Right to silence
The overwhelming majority of minors continue to report not being informed of their right to silence. In cases where children are informed of the right, the manner and circumstances in which the information is conveyed raises serious questions as to whether the notification is sufficient.
For example, in one case where an interrogator informed the child that he had the right to silence, a second interrogator told the child he would be raped if he did not confess. In other cases children are asked to sign a document acknowledging that they have been informed of their rights even when this is not so and in another case a child was beaten for attempting to exercise his right to silence. MCW continues to document multiple cases where children are subjected to double interrogations in which they are only informed of their rights during the second interrogation.
International juvenile justice standards provide that every child has the right to remain silent and any direct or indirect physical or undue psychological pressure to force the minor to confess is a violation of this right. In February 2013, UNICEF recommended that all minors and their legal guardian or close family member should be provided with a written statement in Arabic informing them of their full legal rights while in custody. Further, at the commencement of each interrogation session, the minor should be formally notified of his or her rights in Arabic, and in particular, informed of the privilege against self-incrimination.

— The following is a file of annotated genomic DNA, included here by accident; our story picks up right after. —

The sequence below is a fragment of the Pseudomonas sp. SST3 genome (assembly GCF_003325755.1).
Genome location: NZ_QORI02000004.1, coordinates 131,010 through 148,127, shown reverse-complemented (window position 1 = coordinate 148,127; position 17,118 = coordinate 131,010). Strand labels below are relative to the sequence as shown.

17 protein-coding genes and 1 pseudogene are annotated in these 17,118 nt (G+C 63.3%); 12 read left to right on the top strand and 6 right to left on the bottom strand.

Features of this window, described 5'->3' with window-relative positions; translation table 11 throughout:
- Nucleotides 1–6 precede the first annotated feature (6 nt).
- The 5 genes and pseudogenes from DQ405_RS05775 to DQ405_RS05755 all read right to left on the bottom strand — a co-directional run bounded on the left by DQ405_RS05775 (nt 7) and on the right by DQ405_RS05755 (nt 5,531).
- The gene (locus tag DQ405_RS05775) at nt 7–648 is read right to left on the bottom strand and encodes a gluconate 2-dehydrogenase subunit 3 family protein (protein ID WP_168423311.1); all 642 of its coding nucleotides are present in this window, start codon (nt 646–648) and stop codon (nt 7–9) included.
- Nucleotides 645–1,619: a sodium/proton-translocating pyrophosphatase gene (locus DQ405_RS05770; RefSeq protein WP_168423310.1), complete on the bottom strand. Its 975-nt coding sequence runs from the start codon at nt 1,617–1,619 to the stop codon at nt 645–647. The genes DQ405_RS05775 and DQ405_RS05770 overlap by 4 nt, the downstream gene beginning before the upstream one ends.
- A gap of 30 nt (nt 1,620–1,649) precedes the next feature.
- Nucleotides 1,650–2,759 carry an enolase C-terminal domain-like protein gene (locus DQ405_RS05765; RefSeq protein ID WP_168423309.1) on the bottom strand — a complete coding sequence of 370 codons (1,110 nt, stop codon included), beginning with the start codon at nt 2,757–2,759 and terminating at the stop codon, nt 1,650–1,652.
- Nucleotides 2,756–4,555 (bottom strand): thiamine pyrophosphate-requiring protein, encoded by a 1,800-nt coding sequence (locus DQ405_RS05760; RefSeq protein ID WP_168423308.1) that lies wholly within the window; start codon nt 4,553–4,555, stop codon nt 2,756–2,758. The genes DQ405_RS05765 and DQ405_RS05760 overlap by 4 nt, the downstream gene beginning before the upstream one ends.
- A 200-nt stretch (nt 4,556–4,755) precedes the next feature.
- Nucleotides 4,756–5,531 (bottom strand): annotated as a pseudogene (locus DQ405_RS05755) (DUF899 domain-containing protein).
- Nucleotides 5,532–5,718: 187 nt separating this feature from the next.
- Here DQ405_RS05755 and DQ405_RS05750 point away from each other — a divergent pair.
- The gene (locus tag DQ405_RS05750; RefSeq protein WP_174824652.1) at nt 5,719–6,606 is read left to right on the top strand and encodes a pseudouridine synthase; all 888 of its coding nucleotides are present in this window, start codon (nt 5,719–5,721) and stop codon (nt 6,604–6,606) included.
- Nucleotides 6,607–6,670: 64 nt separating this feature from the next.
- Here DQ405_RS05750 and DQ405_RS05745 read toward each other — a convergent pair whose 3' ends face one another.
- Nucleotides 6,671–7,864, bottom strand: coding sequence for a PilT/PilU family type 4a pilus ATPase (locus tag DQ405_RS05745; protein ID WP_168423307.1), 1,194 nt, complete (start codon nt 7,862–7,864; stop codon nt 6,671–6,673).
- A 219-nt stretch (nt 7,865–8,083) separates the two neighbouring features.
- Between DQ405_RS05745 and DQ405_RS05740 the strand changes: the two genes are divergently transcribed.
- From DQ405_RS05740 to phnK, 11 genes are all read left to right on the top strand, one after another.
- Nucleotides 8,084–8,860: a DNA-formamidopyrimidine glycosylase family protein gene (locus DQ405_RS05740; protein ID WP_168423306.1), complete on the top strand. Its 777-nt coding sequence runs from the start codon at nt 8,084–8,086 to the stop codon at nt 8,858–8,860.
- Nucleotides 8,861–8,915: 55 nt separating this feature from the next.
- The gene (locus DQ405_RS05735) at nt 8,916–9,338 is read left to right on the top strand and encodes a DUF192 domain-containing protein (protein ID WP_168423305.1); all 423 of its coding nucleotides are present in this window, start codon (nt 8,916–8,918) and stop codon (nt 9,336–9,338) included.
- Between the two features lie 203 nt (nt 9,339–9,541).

In response to UNICEF’s recommendations, the Military Prosecutor has stated that in December 2013, the Israeli police started using a revised Arabic text to notify children arrested for alleged security offenses of their rights, including the right to silence and the right to legal counsel. This revised text was endorsed by the Ministry of Justice. The Military Prosecutor advised that the revised Arabic text for the notification of rights is designed to more clearly inform children, but that the Israeli police complied with this principle before.
The evidence indicates that no minors are being informed of their legal rights at the time of arrest. Further, only a small proportion of minors are being informed of their rights once they arrive at an interrogation centre and in many of these cases the information provided is wholly inadequate.
It is recommended that in order to ensure compliance with this legal requirement proceedings against minors should be dismissed whenever the prosecution is unable to prove timely and satisfactory notification.